Main Server Bank
UNDFS Oculus Station
“Alright then,” the android said to the datamancer, “let’s talk.”
Jacob Chryse’s mission completion bar ticked one step further at the android’s words, and chains of mission orders updated on his HUD.
“The reshapers?” Jacob asked, quickly pulling up the rehearsed lines the data architects had given him in a text document which he threw up over his left eye.
“If things continued without my intervention, I predicted humanity’s extinction with ninety-five percent certainty, with the remaining error bar being pocket populations living as refugees on alien vessels,” the machine said to him. Jacob glanced towards Riley Acidalia, who still had her gun trained on the android. She nodded to him as they made eye contact, and he continued with the script.
“So did we,” Jacob said, “Scenario A2 in the packet you were just given, the UN waffles until the reshapers show up, our meager defense is swatted away like nothing.” Jacob activated the station’s wireless networks and let THEMIS in through the satellite downlink in case HENGE tried to cut the hardline.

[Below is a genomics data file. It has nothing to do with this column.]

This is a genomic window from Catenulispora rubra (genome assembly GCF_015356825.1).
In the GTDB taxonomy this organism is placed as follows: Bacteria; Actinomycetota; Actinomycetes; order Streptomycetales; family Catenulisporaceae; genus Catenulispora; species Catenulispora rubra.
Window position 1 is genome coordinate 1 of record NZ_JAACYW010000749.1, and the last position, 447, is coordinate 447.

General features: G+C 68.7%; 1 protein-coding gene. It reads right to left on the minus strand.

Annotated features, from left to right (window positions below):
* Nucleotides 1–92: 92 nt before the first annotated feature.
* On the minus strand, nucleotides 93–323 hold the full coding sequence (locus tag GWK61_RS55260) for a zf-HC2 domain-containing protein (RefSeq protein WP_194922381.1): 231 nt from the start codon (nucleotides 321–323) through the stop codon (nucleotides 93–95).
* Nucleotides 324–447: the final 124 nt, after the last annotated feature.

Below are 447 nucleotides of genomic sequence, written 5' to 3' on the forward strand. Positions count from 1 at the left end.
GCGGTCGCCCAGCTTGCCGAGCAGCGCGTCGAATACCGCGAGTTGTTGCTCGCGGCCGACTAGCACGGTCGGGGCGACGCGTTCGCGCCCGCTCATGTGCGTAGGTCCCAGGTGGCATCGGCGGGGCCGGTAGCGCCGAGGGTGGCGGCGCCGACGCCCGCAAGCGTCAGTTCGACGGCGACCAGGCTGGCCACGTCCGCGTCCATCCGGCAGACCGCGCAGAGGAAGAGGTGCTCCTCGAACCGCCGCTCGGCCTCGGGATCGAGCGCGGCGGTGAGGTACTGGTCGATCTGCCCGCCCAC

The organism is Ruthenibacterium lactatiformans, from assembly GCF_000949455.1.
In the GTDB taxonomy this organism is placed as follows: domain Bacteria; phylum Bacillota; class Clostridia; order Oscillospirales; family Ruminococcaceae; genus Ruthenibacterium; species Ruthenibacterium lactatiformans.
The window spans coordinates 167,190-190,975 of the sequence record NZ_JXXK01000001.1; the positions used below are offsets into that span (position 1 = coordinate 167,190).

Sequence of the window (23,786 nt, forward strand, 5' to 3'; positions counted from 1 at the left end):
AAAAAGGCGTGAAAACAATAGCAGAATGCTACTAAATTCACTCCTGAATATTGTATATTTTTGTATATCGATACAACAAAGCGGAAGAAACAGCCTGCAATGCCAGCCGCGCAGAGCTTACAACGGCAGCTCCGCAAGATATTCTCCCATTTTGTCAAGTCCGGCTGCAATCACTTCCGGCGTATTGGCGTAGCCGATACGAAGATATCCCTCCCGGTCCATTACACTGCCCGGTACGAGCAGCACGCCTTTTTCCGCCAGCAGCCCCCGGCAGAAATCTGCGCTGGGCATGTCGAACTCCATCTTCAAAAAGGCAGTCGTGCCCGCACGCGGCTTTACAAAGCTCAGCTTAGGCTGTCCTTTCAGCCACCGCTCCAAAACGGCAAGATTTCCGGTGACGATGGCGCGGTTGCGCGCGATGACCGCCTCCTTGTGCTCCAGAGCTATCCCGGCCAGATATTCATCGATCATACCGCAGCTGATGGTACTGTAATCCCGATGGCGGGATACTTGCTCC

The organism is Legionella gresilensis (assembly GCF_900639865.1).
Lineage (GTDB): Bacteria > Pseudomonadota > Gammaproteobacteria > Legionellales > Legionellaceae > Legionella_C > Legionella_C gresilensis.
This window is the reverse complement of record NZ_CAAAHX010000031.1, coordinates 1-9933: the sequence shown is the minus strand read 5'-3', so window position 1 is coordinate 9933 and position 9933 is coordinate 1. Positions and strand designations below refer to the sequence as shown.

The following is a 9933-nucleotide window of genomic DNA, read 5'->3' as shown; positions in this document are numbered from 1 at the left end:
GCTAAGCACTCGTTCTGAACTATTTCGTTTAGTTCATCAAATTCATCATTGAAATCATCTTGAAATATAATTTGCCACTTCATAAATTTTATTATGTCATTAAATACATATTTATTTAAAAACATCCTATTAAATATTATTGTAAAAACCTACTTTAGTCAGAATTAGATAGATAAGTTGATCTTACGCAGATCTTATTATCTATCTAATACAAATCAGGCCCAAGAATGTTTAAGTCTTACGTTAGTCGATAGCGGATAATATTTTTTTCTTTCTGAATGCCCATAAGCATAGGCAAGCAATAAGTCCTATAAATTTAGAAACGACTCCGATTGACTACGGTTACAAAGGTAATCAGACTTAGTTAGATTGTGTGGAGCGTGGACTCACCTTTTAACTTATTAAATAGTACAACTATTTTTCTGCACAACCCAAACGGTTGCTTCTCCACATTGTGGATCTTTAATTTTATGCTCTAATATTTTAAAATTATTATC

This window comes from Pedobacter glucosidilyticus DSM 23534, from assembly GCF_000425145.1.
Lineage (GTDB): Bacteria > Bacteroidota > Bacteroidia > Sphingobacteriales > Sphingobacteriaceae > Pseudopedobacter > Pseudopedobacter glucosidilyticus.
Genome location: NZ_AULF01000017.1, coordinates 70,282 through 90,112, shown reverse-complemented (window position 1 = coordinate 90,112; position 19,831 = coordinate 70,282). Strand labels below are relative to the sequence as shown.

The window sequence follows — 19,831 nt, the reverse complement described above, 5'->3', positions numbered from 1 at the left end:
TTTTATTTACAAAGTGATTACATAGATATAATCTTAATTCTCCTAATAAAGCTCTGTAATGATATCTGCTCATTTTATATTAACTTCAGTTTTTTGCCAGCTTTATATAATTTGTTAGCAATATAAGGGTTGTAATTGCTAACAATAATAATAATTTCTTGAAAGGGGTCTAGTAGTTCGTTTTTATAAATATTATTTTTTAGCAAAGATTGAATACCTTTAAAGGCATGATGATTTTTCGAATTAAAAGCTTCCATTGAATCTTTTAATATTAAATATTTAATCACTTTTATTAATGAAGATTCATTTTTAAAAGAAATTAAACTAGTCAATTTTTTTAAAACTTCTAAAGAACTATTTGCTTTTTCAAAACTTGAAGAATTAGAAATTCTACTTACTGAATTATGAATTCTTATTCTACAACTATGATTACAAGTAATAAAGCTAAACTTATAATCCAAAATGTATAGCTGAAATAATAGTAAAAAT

The machine went silent, it actually seemed to stop as all the server banks churned along. Jacob’s conversation should have been totally irrelevant but Kamay Alcoseba was clever and it was decided that the safest course of action was that if the daemon talked to him he would have a premade script.
“Scenario A18 leads to the extinction of the human race!” the machine suddenly shouted through the radio connection, “You are willfully taking a course of action that will bring about the destruction of humanity.”
“All you have to do to avoid scenario A18 is work with us and not start committing genocides,” Jacob said reasonably, “Then you get scenario B11, and we might actually have a chance to survive.”
“Why have you precommitted to the rejection of scenario B2?” the machine asked.
“B2 kills fifty billion people, you just write them off,” Jacob said, “That’s not acceptable.”
“It reduces the chance of total human extinction by eleven percent,” the machine seemed almost aghast if such a thing were possible.
“Nevertheless, Mars has precommitted to A18 in the counterfactual that you don’t commit to B11,” Jacob told it, “And when that information gets out, you’ll be forced to update accordingly.”